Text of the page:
Have you weighed the pros and cons of homeschooling? Do you think you have an idea of what homeschooling will be like? If you are to the point that you are seriously considering the homeschool option and want to know what it takes to start, here are 10 steps for how to homeschool.

start homeschooling

1. Homeschooling Laws

Check with HSLDA (Homeschool Legal Defense Association) to become familiar withhomeschooling laws in your state.

2. Values

What are my family values? Why do I want to start homeschooling? What kind of character do I want to build in my child? What academic goals (long and short term) do I have for my child? What social and/or athletic qualities to I want to encourage? When you have answered these questions write a one or two sentence statement as the foundation for your school and use it in your decision making process. Your curriculum and method may change, but your vision will be the consistent foundation.

how to homeschool

3. Have Confidence in Your Decision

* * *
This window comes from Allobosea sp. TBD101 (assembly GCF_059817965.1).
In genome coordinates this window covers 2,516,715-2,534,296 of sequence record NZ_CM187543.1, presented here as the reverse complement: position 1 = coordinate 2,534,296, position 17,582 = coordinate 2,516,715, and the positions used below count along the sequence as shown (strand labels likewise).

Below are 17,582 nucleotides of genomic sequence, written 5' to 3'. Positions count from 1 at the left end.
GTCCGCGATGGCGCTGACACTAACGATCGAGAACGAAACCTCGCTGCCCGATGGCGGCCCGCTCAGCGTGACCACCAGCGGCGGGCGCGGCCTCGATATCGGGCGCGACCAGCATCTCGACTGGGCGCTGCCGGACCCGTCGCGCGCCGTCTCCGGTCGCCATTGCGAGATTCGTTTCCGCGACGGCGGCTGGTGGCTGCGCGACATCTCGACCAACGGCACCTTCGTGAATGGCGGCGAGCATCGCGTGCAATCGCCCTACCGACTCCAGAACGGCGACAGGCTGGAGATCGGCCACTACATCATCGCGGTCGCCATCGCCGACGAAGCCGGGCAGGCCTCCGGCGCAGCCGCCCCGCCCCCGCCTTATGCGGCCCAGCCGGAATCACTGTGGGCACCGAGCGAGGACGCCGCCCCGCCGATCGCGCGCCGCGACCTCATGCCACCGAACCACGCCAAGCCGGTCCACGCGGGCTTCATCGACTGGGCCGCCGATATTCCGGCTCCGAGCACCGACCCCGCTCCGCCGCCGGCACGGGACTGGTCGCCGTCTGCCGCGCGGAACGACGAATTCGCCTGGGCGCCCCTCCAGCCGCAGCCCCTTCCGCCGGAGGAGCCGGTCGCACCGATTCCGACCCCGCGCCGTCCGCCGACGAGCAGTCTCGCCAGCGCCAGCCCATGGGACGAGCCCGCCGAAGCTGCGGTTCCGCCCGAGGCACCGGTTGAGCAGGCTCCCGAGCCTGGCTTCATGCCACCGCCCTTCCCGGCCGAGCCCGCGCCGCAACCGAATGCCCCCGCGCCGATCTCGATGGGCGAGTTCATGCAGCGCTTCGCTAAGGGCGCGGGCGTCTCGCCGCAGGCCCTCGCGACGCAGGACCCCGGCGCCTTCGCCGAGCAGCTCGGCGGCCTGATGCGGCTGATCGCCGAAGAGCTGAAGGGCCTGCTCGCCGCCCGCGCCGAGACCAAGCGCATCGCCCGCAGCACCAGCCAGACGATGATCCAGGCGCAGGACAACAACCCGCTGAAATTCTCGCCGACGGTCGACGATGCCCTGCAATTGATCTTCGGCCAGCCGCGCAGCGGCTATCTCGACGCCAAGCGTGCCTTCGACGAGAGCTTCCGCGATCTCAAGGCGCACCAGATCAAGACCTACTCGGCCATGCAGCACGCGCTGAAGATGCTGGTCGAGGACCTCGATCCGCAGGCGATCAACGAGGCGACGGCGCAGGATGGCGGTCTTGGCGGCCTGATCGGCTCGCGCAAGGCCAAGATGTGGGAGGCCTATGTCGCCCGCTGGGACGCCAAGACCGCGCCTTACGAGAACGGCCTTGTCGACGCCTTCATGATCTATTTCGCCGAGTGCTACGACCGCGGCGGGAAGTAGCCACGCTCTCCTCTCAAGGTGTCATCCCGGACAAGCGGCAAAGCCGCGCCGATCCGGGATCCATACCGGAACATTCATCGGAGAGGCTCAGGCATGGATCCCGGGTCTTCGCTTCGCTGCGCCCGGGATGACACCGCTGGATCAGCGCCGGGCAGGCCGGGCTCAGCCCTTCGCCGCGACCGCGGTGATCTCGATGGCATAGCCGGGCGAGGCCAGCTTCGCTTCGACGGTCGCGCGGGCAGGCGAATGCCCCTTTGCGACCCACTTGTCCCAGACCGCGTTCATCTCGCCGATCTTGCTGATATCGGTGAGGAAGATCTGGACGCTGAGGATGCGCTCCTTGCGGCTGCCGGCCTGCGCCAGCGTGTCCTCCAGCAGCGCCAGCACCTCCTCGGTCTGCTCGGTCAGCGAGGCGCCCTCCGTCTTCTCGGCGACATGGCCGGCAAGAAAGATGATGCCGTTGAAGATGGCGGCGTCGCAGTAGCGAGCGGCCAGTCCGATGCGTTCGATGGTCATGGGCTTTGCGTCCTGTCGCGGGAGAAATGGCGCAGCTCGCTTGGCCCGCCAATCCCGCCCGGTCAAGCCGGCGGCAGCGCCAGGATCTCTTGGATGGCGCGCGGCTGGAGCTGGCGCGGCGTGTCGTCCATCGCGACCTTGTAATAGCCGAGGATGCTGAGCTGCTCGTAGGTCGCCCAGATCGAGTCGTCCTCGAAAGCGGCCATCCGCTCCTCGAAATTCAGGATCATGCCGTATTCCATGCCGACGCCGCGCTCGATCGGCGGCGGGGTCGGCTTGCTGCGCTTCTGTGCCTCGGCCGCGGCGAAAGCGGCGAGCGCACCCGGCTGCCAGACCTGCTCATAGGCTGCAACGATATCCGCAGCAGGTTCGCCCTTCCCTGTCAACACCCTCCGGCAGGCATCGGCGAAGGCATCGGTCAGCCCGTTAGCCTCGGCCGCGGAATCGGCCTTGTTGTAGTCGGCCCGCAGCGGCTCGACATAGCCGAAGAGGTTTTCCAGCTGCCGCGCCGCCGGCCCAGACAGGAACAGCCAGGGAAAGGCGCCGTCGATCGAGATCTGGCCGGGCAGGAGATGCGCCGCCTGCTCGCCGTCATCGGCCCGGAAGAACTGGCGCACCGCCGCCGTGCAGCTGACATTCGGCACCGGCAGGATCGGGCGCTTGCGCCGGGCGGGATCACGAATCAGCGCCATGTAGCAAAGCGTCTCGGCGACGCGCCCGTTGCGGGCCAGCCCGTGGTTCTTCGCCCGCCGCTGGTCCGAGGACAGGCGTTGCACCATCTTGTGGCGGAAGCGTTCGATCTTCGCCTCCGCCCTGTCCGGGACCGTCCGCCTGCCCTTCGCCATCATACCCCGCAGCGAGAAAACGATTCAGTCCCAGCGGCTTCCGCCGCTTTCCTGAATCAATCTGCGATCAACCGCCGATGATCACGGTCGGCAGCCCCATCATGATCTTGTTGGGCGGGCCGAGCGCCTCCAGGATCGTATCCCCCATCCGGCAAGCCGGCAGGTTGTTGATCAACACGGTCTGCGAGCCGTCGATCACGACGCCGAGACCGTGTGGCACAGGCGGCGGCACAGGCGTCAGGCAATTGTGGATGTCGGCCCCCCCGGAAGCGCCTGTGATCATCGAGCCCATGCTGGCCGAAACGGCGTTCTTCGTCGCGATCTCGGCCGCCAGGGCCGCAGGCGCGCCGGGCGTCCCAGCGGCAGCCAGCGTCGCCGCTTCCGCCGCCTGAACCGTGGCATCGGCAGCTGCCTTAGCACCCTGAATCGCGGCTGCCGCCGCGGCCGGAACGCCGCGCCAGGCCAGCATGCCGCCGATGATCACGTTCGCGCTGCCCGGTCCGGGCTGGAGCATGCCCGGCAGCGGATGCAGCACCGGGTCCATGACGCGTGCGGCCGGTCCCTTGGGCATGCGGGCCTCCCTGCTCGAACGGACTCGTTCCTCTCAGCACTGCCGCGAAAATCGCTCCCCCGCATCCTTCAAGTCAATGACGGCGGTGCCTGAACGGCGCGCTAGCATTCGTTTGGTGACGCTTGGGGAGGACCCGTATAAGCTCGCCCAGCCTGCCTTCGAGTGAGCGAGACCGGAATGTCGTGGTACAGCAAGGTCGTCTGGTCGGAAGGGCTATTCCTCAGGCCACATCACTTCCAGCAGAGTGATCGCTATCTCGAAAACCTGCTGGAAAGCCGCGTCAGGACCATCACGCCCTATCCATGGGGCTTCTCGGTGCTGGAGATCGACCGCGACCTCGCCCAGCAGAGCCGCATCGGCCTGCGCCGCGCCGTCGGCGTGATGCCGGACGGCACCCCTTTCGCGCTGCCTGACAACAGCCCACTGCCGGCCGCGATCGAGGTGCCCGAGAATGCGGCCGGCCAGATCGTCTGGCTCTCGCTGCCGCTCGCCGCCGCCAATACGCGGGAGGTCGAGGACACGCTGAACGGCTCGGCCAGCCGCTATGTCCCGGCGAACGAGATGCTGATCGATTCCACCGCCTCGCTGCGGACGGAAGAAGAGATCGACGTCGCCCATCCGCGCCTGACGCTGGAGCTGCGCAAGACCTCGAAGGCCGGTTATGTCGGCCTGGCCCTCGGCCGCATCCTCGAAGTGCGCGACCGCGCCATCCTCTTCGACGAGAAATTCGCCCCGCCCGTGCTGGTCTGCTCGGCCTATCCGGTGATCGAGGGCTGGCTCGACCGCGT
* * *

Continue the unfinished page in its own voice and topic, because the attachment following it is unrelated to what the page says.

Once you make the decision to homeschool it will seem as though you are bombared with questions (from yourself and others) about your choice. Can you answer homeschool questions with confidence? Some common questions are:

Is it legal? 
Are you qualified? 
What about socialization? 

4. Discover You Child's Learning Style

Is your child primarily a visual learner? An auditory learner? Or a kinesthetic learner? It’s useful to know before you start your homeschool, but sometimes just getting started with any curriculum will help your child's learning style become more obvious as you work through different activities.

See characteristics of each learning style and find suggestions on how to teach to these strengths.

5. What Method Will Work?

A method (also called an approach) is the WAY you teach your child. A method will give you a framework for planning as you start homeschooling. It could be classical education, Charlotte Mason, unit studies, unschooling, or you can use several and call it "eclectic homeschooling."

homeschool activities

6. Find Support

Support is crucial when you start your homeschool. Some parents need alot of outside support and some are content to have the support of their spouse or immediate family. Your support network of family, friends and other homeschoolers serves as a sounding board for your ideas and can provide you with new perspectives. The more supported you feel, the more confident you will feel about starting your homeschool.

What do support groups have to offer? 
Find a local homechool support group.

start homeschooling

7. Prepare Your Children

Going to school is so “expected” in our society that it doesn’t matter what age your children are, they are going to need to “prepare” for the homeschool journey too.